Keynes: The Return of the Master

Keynes: The Return of the Master

by Robert Skidelsky
     
 

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In the debris of the financial crash of 2008, the principles of John Maynard Keynes—that economic storms are a normal part of the market system, that governments need to step in and use fiscal ammunition to prevent these storms from becoming depressions, and that societies that value the pursuit of money should reprioritize—are more pertinent and applicable… See more details below

Overview

In the debris of the financial crash of 2008, the principles of John Maynard Keynes—that economic storms are a normal part of the market system, that governments need to step in and use fiscal ammunition to prevent these storms from becoming depressions, and that societies that value the pursuit of money should reprioritize—are more pertinent and applicable than ever. In Keynes: The Return of the Master, Robert Skidelsky brilliantly synthesizes Keynes career and life, and offers nervous capitalists a positive answer to the question we now face: When unbridled capitalism falters, is there an alternative?

Editorial Reviews

Carlos Lozada
Clearly, Skidelsky admires his subject—"universal curiosity"…"formidably intelligent"…"the most intuitive of economists" are a few of his descriptions—but his new book is less about Keynes the man than about the battle of ideas that Keynes and his followers fought and lost during the 20th century. It is also, implicitly, about an issue at the heart of all this soul-searching: How much influence do economists really exert over the real world? Do they drive the policies and preferences of our leaders, or are economists just a bunch of math nerds telling politicians what they want to hear? In short, do economists matter?
—The Washington Post
Dwight Garner
In Keynes: Return of the Master, Mr. Skidelsky surveys the vast body of Keynes's work. But he boils the thinking down to a few essential points. Central among them is that market economies are fundamentally uncertain; large shocks like the recent meltdown are not anomalies but normal if unpredictable events. Government should intervene in a crisis…supplying a judicious but firm hand on the tiller…This book is provocative in its discussion of the moral aspect of Keynes's thinking. He had the curious and refreshing idea that financial institutions have a duty to the public interest as well as to shareholders.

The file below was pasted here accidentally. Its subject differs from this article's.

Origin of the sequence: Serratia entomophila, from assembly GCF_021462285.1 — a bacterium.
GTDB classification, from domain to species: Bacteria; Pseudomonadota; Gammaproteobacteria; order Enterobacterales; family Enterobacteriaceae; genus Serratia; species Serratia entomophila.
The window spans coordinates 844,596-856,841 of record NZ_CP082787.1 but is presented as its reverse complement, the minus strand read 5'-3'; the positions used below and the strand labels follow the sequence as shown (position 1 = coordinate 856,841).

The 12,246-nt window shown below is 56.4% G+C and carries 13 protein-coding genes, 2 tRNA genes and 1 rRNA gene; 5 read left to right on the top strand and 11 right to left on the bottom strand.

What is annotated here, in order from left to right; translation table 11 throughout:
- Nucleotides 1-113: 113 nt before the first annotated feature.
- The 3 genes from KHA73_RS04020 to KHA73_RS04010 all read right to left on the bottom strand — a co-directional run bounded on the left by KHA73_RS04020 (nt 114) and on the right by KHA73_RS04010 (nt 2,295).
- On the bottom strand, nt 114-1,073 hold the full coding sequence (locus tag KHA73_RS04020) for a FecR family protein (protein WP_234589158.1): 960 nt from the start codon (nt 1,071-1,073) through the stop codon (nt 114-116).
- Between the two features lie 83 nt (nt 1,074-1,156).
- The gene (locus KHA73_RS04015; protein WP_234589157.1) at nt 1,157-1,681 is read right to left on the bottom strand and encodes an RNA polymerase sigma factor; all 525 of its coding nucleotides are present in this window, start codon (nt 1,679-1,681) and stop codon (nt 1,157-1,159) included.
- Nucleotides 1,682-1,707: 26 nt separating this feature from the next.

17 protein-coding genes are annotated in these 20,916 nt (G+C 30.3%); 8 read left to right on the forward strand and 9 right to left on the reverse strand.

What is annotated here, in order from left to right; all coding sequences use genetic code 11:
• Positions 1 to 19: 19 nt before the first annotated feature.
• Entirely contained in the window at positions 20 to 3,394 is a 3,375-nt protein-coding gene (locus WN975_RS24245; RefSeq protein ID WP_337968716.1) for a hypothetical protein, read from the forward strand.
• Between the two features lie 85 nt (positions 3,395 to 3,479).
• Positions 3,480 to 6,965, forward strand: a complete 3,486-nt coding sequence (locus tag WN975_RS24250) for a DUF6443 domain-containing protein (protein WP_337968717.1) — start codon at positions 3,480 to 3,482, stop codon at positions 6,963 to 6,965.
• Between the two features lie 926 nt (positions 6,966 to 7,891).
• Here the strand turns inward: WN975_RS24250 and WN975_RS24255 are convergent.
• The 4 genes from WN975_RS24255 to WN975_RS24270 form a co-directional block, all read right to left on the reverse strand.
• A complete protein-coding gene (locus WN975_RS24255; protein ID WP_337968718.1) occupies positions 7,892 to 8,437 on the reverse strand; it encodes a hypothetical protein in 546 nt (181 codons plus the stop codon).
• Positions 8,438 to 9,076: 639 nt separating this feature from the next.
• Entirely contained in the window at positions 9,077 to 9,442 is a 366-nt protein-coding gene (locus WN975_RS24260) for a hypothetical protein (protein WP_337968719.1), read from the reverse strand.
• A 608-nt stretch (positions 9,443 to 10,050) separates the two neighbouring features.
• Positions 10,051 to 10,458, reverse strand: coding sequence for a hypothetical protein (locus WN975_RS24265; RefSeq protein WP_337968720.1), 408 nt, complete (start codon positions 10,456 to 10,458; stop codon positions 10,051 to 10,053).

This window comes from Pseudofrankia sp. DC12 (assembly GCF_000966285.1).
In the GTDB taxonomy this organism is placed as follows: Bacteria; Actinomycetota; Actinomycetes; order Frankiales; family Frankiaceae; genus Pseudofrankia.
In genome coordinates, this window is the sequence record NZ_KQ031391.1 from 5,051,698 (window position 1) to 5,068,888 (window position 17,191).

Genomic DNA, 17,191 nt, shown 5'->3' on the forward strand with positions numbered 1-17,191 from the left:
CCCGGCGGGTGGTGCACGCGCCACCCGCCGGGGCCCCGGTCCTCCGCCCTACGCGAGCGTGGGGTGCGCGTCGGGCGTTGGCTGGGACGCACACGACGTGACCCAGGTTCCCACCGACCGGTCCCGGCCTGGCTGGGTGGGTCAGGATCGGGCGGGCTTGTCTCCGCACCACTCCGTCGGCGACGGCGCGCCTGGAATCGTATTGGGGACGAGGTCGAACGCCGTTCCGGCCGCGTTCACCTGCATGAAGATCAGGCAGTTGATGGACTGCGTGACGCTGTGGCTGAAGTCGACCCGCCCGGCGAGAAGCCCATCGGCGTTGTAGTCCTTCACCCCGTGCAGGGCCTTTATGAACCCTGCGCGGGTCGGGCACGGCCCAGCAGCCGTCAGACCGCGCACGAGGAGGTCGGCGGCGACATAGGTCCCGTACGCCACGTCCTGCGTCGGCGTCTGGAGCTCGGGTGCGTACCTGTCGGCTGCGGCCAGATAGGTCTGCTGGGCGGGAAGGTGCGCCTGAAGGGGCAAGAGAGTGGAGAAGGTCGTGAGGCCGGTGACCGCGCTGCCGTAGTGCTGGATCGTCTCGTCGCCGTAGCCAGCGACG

—The New York Times
Library Journal
These books bring 20th-century economist John Maynard Keynes into the current economic debate. During the 1930s, Keynes pioneered the concept of governments forcing interest rates low and using deficit spending to stimulate the moribund economy. The work by Clarke (modern history, ret., Cambridge Univ.; The Last Thousand Days of the British Empire) is the most biographical (though none is a true biography), following Keynes from his early life through his role in influencing economic policy during the Great Depression and World War II. Clarke explains Keynes's association with the Bloomsbury Group, his homosexuality, his investing prowess, and how he formulated his theories in response to the economic turbulence of his times. He shows how Keynes was able to change his mind and go in new directions and how he was able to reach out to governments in changing the economic landscape. This is a generally sympathetic portrayal, giving only brief space to Keynes's critics and using academic, but clear, language.\
From the Publisher
Foreign Affairs
“The book offers clear and cogent critiques of modern macroeconomic thought, along with a brief but useful summary of what went wrong in 2007-9.”

Financial Times, October 18, 2010
“Skidelsky’s succinct, lively, unashamed paean analyses Keynes’s core values and offers a persuasive pitch for the contemporary relevance (and necessity) of his ideas.”

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Product Details

ISBN-13:
9781610390033
Publisher:
PublicAffairs
Publication date:
10/26/2010
Sold by:
Barnes & Noble
Format:
NOOK Book
Pages:
256
Sales rank:
752,038
File size:
0 MB

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